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An open letter: Why Germany should extradite Carles Puigdemont

Artículo publicado en El País

José I. Torreblanca is the editor of the opinion section of EL PAÍS.

The former Catalan premier has committed serious crimes, violated the Spanish Constitution, threatened our democracy and put social peace in jeopardy


Dear German friends,
As you debate Carles Puigdemont’s extradition to Spain, I wanted to share some thoughts with you. Spanish democracy is far from perfect. But it is the best we’ve had for 40 years. After the Spanish Civil War and Franco dictatorship, the 1978 Constitution has provided Spaniards with political and social rights. It has allowed us to live in peace, prosperity and mutual recognition. Thanks to the vision and wisdom of the men and women who negotiated it, we’ve been able to build a modern, open, and European society. And thanks to the generosity of our fellow Europeans we’ve been able to join the organization with the highest regard for human rights in the world: the European Union.



Spanish democracy has not had an eas…

Un vídeo contra la independencia de Cataluña, mejor spot europeo del año

The Hispanic Council quiso recordar de forma sencilla y breve a la opinión internacional que España es una democracia con plenos derechos y libertades y que el Govern independentista actuó al margen de la ley.


Cómo ha cambiado España

Fake news?

Ambassador Javier Rupérez response to Heather Conley at CSIS, author of "The Silence of the Damned: Catalonia separación from Spain)"  as published in www.csis.org



Heather,
Let me add a couple of comments to your piece on “The Silence of the Damned”, which has recently appeared on the CSIS web page. Article 2 of the 1978 Spanish Constitution, approved in referendum by 90% of Catalonians, establishes Spain as the “common and indivisible homeland of the Spanish people”. I am sure that “indivisibility” sounds familiar to you when thinking about the “perfect Union” of the American Constitution or even the “indivisible” nation of the Pledge of Allegiance. It is obvious that the Catalonian separatists would like to break that “indivisibility”. As you may easily understand, that wish would entail breaking up the territorial integrity of the oldest European nation, a solid member of the NATO alliance since 1982, one of the biggest economies in the European Union since 1…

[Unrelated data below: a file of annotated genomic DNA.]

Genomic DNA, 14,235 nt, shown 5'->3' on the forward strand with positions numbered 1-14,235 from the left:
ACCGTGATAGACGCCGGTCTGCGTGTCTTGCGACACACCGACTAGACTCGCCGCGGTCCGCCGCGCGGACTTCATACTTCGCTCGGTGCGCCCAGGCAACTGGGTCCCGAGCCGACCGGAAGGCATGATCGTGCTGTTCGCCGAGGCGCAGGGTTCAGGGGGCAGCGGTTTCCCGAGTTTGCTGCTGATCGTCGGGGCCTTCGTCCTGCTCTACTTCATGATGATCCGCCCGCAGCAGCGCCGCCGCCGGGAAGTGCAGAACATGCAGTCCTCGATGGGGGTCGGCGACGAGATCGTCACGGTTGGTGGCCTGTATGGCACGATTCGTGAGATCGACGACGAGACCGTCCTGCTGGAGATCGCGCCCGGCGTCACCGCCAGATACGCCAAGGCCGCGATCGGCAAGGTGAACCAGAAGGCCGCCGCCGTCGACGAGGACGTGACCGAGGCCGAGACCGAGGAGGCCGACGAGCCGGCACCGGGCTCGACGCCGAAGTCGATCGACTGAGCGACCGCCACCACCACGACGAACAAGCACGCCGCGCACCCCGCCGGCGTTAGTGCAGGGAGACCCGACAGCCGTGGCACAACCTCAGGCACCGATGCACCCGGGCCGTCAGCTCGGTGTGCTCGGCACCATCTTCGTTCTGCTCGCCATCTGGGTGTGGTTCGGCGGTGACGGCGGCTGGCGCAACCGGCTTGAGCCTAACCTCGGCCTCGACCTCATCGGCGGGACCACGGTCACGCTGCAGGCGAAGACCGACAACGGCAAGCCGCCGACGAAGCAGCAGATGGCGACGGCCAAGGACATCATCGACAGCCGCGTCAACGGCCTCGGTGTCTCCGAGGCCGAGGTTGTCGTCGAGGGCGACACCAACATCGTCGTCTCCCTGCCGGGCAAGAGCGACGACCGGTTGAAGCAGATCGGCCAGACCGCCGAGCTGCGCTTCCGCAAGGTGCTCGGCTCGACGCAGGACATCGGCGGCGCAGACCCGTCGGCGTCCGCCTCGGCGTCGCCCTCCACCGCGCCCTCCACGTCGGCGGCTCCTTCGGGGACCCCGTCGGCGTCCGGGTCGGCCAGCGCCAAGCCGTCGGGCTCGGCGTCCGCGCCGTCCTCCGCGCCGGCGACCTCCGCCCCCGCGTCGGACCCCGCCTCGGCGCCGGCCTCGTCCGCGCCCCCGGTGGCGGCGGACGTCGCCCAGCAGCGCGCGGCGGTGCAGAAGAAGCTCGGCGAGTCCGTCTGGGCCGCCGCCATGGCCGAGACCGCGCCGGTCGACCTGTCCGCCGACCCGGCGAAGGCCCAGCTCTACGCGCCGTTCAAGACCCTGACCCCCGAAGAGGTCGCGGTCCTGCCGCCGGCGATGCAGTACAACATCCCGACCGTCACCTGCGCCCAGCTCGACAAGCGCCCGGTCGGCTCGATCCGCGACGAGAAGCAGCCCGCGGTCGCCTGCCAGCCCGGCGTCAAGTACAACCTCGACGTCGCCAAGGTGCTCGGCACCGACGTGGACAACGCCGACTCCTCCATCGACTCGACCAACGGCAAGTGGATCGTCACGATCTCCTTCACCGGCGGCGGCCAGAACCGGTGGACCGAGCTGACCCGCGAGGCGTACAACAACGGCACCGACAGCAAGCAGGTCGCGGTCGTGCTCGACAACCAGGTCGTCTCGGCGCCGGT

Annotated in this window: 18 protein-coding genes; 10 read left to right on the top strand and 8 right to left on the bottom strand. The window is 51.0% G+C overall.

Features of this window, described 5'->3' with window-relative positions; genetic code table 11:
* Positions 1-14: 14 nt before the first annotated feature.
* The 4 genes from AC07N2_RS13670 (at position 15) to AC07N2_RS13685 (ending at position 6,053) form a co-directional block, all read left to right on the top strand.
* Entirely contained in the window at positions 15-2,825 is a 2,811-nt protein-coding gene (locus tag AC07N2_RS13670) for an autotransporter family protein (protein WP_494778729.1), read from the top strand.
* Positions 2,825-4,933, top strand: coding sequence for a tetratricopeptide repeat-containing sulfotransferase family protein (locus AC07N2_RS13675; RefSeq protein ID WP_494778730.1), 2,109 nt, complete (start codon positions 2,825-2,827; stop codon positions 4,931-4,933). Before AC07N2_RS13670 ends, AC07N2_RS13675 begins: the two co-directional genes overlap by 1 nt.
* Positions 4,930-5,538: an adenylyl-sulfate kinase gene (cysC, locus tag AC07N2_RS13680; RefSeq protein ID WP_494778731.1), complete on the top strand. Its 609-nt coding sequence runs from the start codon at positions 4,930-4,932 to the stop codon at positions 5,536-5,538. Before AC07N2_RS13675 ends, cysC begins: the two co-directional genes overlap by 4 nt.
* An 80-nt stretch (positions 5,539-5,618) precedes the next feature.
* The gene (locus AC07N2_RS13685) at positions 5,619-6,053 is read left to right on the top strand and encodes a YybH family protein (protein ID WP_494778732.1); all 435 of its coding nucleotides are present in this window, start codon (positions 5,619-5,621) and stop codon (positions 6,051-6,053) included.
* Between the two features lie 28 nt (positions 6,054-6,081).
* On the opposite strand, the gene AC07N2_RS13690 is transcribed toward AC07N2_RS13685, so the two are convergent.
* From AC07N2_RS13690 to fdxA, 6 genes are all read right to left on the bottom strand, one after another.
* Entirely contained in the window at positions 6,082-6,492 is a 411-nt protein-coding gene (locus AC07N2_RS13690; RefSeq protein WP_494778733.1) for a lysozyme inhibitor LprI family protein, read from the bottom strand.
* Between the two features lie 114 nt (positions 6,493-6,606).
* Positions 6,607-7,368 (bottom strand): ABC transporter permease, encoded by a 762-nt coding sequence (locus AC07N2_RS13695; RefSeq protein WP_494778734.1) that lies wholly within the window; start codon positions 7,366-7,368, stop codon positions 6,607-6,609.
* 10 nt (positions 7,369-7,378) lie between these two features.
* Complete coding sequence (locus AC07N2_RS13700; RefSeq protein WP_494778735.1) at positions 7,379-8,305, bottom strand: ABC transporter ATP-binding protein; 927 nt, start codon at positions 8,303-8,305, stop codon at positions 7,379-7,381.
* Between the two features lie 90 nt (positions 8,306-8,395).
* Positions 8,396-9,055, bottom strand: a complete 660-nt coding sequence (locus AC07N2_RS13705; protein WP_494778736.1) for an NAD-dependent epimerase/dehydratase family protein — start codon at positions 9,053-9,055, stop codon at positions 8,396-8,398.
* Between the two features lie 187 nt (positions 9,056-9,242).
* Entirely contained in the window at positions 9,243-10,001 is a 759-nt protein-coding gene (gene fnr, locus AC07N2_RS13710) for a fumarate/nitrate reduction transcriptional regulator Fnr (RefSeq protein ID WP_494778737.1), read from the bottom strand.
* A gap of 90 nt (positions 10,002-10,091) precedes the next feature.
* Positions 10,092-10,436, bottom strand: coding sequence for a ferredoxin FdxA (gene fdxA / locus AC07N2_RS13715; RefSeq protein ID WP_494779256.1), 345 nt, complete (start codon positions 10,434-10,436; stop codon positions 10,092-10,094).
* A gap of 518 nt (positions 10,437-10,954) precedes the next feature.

The case of Catalonia. A brief explanation

1. Catalonia inside Spain.

Located in the northeast of Spain, it covers about 32.000 Km2 (6,3% of Spain’s territory) and has a population of 7,5M people (17,6% of the total Spanish population).
The Catalan Gross Regional Product is about 210.000MM € (approximately 19% of Spain’s GDP).

2. Historical reference

Catalonia has never been an independent kingdom, but was part of the Kingdom of Aragon, which joined the Kingdom of Castille in 1492 to form the Spanish Kingdom. Thus Catalonia has been part of Spain since its very inception.

Since 1898, when Spain lost Cuba, its last colony and an important market for Catalan textile exports, a minority part of the population of Catalonia has been claiming their right to obtain a self-rule Government and/or Independence, because of the differential factors of their history, language and culture.

During the second Spanish Republic, on October 6, 1934, Lluis Companys, at the time President of the Generalitat (Catalan Autonomous Government) declared …